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Huang, H., Smothers, J.F., Wiley, E.A., Allis, C.D. 1999. A nonessential HP1-like protein affects starvation-induced assembly of condensed chromatin and gene expression in macronuclei of Tetrahymena thermophila. Molecular and Cellular Biology 19: 3624-3634.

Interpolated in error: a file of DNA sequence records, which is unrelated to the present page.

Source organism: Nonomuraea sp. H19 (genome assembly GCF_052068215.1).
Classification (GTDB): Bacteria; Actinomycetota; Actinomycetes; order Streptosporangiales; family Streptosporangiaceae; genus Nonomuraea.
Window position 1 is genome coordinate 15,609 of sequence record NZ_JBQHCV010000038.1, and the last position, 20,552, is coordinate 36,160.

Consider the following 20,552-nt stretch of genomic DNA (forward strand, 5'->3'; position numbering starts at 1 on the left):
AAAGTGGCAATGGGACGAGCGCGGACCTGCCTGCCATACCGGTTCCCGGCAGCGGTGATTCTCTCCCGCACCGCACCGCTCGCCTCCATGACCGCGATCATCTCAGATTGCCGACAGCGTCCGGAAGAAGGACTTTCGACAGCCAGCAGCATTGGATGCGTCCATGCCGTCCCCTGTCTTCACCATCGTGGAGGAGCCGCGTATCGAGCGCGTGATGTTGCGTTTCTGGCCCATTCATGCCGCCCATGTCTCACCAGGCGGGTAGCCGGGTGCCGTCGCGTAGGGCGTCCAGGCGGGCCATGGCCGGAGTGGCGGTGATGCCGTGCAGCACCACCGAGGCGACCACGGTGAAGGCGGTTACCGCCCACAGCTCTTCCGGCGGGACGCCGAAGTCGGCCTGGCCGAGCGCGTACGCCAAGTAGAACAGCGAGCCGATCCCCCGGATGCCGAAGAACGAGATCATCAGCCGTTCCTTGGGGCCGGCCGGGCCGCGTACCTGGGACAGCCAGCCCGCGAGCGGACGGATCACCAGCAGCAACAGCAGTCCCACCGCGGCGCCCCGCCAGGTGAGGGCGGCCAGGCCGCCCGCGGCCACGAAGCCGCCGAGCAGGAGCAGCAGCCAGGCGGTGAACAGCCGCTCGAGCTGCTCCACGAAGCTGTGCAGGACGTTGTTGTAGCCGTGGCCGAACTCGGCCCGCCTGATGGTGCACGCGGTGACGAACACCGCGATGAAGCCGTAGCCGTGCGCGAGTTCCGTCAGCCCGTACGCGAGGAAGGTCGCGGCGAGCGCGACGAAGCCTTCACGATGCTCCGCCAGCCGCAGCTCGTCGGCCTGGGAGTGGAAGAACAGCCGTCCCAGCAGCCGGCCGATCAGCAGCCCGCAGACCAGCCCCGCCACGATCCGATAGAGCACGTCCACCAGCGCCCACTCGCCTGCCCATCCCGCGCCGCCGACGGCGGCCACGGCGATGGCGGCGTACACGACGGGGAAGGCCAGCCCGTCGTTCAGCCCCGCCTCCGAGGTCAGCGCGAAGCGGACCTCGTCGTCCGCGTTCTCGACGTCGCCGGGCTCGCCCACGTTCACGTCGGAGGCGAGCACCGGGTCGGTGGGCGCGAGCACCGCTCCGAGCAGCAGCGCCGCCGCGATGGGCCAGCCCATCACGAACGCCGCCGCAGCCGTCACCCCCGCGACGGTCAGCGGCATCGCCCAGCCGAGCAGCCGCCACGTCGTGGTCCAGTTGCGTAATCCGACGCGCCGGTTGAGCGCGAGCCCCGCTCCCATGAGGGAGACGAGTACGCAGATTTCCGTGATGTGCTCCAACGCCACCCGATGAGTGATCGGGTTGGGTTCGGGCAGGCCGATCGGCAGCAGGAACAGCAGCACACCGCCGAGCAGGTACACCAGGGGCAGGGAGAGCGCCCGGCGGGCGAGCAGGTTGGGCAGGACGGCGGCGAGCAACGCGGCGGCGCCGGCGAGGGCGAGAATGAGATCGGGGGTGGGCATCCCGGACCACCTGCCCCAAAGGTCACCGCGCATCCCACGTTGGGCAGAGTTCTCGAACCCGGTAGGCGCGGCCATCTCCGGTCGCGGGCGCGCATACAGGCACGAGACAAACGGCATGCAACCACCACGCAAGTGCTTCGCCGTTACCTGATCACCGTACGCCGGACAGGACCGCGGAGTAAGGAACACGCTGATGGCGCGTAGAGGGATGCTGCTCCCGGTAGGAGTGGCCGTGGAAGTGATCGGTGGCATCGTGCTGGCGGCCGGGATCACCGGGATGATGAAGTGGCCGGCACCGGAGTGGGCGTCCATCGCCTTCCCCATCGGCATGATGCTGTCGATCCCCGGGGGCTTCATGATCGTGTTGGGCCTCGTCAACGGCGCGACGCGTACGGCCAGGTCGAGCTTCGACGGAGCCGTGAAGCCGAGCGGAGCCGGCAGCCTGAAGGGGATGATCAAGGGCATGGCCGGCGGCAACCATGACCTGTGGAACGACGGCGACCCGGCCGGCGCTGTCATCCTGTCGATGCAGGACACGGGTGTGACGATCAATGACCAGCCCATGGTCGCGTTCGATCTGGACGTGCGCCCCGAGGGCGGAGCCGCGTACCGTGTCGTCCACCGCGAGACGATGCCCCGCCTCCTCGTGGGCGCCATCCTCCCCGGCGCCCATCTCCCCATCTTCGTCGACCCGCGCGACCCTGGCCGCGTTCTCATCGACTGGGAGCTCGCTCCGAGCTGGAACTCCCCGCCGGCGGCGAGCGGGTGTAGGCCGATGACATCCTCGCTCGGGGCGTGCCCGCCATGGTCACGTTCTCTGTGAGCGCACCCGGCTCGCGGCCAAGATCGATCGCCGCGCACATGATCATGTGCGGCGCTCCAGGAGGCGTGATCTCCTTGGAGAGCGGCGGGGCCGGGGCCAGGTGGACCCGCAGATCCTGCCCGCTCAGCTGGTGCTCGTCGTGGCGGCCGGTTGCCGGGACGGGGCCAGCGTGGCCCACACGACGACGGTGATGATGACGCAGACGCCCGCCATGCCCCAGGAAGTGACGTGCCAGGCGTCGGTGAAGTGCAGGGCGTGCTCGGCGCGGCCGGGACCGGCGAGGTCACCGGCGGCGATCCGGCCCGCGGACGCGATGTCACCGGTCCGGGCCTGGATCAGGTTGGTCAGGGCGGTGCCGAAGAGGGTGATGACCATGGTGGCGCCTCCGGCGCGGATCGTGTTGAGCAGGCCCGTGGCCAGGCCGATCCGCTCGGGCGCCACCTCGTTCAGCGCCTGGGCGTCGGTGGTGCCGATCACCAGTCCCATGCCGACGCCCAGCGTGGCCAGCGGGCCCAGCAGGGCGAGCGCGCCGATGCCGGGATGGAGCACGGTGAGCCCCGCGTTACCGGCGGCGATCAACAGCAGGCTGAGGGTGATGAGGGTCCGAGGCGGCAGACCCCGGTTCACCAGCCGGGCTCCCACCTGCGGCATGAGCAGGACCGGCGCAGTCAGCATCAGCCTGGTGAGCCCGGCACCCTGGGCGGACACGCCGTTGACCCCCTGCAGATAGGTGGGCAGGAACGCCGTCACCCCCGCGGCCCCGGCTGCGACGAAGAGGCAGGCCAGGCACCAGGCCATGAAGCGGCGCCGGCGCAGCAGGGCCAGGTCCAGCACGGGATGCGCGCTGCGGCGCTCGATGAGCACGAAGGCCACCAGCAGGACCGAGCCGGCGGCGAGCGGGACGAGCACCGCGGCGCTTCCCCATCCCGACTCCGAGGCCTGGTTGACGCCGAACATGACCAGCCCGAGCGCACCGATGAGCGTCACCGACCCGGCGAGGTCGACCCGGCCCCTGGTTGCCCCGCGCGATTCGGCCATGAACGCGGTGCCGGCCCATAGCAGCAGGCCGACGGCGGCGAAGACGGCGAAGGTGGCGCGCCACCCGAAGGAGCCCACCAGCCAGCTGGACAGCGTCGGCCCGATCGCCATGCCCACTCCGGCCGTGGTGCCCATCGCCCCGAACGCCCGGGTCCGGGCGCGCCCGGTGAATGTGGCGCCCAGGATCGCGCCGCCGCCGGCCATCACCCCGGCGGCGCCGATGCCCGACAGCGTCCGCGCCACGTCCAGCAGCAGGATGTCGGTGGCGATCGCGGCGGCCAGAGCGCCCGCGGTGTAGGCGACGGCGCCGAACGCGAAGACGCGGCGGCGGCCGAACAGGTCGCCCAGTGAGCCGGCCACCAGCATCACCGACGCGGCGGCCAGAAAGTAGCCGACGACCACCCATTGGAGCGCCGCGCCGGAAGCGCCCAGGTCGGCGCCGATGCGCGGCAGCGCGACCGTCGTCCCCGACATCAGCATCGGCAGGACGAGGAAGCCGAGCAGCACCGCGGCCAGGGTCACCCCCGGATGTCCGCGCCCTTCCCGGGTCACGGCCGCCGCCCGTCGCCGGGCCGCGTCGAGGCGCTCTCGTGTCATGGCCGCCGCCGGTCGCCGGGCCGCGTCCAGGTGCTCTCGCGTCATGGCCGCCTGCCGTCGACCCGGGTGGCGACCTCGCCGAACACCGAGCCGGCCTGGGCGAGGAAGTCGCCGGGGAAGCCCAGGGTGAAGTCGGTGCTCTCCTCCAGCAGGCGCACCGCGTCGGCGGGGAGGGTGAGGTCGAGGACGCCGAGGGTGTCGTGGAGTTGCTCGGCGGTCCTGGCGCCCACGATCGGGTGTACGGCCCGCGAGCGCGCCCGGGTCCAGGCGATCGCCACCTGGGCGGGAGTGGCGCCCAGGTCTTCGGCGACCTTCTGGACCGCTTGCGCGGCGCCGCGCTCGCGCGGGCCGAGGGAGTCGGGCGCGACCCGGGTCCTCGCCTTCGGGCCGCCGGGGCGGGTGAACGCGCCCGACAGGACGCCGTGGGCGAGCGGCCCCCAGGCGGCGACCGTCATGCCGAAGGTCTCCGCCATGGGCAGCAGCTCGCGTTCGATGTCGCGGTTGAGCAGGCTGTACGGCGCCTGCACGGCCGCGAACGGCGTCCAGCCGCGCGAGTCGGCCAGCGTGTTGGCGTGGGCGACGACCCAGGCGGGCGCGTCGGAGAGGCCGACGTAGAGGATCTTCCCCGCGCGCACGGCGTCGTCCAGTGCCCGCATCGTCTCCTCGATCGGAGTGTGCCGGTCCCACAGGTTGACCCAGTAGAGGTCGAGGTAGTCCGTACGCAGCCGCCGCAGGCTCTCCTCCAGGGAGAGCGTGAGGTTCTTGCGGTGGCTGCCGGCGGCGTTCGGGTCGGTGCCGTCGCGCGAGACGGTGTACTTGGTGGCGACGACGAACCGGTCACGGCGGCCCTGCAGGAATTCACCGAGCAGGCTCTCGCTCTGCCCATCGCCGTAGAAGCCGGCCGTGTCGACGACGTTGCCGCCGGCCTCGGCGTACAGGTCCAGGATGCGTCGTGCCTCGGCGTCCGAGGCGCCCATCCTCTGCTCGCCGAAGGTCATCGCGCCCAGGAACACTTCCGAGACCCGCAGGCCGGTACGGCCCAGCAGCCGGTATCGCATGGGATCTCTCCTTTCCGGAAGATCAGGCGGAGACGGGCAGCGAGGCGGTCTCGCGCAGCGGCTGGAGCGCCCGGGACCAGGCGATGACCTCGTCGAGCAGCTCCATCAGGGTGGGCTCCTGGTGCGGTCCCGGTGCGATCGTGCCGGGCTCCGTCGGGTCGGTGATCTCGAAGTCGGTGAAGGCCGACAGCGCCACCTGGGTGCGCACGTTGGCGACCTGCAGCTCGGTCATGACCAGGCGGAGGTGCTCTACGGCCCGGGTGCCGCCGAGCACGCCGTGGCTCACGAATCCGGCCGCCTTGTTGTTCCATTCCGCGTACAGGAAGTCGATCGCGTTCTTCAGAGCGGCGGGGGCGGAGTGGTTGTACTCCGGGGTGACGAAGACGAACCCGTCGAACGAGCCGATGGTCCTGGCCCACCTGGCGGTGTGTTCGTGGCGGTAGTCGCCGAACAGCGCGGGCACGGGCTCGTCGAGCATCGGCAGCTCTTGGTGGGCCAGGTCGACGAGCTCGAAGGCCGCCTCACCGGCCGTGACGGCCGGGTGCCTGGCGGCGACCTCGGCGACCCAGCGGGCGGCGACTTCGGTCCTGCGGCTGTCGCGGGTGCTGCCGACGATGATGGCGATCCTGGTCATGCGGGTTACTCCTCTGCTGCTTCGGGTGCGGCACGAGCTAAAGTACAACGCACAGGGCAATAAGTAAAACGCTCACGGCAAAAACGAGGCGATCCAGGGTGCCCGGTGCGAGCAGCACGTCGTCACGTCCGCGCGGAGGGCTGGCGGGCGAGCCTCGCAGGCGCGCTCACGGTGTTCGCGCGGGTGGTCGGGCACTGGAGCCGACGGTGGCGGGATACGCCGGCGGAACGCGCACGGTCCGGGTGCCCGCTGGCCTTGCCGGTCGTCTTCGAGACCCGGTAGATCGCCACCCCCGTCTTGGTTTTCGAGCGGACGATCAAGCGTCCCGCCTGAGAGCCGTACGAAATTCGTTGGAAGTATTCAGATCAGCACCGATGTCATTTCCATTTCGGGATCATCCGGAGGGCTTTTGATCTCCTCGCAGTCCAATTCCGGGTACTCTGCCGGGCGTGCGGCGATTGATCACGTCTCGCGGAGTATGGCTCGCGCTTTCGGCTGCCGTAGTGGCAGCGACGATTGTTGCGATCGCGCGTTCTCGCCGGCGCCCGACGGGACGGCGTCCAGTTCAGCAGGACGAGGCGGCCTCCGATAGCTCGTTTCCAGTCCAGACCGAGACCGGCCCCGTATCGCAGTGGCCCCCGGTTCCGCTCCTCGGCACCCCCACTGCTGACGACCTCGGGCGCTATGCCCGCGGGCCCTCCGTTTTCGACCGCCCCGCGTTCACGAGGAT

Heterochromatin represents a specialized chromatin environment vital to both the repression and expression of certain eukaryotic genes. One of the best-studied heterochromatin-associated proteins is Drosophila HP1. In this report, we have disrupted all somatic copies of the Tetrahymena HHP1 gene, which encodes an HP1-like protein, Hhp1p, in macronuclei (H. Huang, E. A. Wiley, R. C. Lending, and C. D. Allis, Proc. Natl. Acad. Sci. USA 95:13624-13629, 1998). Unlike the Drosophila HP1 gene, HHP1 is not essential in Tetrahymena spp., and during vegetative growth no clear phenotype is observed in cells lacking Hhp1p (DeltaHHP1). However, during a shift to nongrowth conditions, the survival rate of DeltaHHP1 cells is reduced compared to that of wild-type cells. Upon starvation, Hhp1p becomes hyperphosphorylated concomitant with a reduction in macronuclear volume and an increase in the size of electron-dense chromatin bodies; neither of these morphological changes occurs in the absence of Hhp1p. Activation of two starvation-induced genes (ngoA and CyP) is significantly reduced in DeltaHHP1 cells while, in contrast, the expression of several growth-related or constitutively expressed genes is comparable to that in wild-type cells. These results suggest that Hhp1p functions in the establishment and/or maintenance of a specialized condensed chromatin environment that facilitates the expression of certain genes linked to a starvation-induced response.

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